Census

America to Census: 'No comment'

Shutterstock image.

The Census Bureau will soon be accessing personal information on the U.S. population from the IRS, the Social Security Administration and state agencies and incorporating it into the bureau's database.

It seems Americans have nothing to say about that.

As bureau officials work on ways to streamline activities and lower the costs associated with the 2020 national headcount, linking to administrative records -- information other government organizations maintain for the purpose of administering programs and providing services -- has emerged as a key way to do both while enhancing the quality of Census' data.

However, a recent Government Accountability Office report notes that Census still has work to do on incorporating the records.

In a Sept. 17 Federal Register notice, Census proposed seven changes to its Longitudinal Employer-Household Dynamics program that pertain to storing and accessing information gleaned from the IRS, SSA, other Census surveys and State Employment Security Agencies.

Among the categories are demographics, economic and business data, and respondent contact information, which could include personally identifiable information. The bureau's notice addressed potential concerns about security and anonymity.

"Records are maintained within a secure, restricted access environment where direct identifiers have been deleted and replaced by unique serial identification numbers (PIK)," the notice states. "The records can be retrieved by the PIK by only a limited number of persons sworn to uphold the confidentiality of Census Bureau data and who have a need to know."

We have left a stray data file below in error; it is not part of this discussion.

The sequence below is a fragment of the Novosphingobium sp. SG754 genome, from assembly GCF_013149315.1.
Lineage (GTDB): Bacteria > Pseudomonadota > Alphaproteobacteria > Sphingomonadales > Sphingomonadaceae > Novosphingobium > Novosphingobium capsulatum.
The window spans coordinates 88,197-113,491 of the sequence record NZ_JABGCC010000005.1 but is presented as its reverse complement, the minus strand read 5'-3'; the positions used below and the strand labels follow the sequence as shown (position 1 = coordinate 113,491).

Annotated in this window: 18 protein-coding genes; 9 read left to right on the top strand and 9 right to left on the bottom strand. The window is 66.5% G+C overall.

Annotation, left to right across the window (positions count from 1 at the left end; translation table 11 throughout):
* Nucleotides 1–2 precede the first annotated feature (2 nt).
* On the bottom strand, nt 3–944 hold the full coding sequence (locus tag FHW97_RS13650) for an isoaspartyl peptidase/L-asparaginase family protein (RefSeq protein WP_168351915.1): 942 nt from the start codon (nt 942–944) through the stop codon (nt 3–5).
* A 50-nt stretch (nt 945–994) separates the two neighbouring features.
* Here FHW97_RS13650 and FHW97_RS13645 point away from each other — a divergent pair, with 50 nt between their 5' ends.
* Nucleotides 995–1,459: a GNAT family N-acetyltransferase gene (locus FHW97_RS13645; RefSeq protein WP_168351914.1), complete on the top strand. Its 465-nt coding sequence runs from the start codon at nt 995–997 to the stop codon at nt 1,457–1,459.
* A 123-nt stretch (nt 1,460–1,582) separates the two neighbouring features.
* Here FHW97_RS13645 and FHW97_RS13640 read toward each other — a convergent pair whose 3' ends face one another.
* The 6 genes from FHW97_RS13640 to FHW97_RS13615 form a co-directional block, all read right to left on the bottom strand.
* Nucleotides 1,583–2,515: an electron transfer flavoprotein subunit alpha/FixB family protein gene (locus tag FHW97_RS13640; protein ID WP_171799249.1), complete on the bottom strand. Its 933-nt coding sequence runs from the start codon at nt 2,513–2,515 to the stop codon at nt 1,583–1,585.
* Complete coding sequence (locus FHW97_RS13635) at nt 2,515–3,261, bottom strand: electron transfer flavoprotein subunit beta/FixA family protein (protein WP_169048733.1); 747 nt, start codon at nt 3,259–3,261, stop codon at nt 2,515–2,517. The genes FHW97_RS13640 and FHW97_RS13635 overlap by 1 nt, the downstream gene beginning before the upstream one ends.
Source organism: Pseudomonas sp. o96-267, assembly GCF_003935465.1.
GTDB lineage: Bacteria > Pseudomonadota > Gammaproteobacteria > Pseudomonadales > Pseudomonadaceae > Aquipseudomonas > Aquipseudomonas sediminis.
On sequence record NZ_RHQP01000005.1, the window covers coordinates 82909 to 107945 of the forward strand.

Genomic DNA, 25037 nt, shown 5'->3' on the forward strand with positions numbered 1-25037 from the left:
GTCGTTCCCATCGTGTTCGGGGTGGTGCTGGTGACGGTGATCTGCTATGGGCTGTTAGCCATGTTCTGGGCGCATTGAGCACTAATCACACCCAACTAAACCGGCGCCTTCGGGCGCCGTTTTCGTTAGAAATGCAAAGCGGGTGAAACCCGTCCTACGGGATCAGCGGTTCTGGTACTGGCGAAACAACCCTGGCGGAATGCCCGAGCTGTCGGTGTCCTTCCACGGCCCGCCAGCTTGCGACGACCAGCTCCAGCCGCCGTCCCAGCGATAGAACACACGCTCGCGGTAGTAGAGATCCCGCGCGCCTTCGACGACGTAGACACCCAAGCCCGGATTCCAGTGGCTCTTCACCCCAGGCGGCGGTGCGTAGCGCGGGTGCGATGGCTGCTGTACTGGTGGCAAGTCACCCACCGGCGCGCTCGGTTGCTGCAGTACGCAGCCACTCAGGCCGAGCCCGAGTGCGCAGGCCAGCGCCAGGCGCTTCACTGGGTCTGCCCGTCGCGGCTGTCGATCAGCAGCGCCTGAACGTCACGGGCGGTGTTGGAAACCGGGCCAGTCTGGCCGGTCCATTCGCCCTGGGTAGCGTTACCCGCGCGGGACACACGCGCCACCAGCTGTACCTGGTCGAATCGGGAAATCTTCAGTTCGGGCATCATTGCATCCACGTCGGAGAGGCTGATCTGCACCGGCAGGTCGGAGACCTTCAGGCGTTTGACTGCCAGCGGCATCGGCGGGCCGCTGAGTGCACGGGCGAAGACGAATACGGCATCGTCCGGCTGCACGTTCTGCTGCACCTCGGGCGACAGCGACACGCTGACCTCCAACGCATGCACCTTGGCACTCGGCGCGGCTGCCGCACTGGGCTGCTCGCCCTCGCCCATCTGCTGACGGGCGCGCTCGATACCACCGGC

Written comments on the proposed changes were due by Oct. 19, but in an Oct. 30 update, Census officials noted that they had received zero comments.

Therefore, the bureau is moving ahead with the changes.

A Census spokesman did not respond to a request for comment.

About the Author

Zach Noble is a former FCW staff writer.

Featured

  • Cybersecurity
    Boy looks under voting booth at Ventura Polling Station for California primary Ventura County, California. Joseph Sohm / Shutterstock.com

    FBI breach notice rules lauded by states, but some want more

    A recent policy change by the FBI would notify states when their local election systems are hacked, but some state officials and lawmakers want the feds to inform a broader range of stakeholders in the election ecosystem.

  • paths (cybrain/Shutterstock.com)

    Does strategic planning help organizations?

    Steve Kelman notes growing support for strategic planning efforts -- and the steps agencies take to keep those plans relevant.

Stay Connected

FCW INSIDER

Sign up for our newsletter.

I agree to this site's Privacy Policy.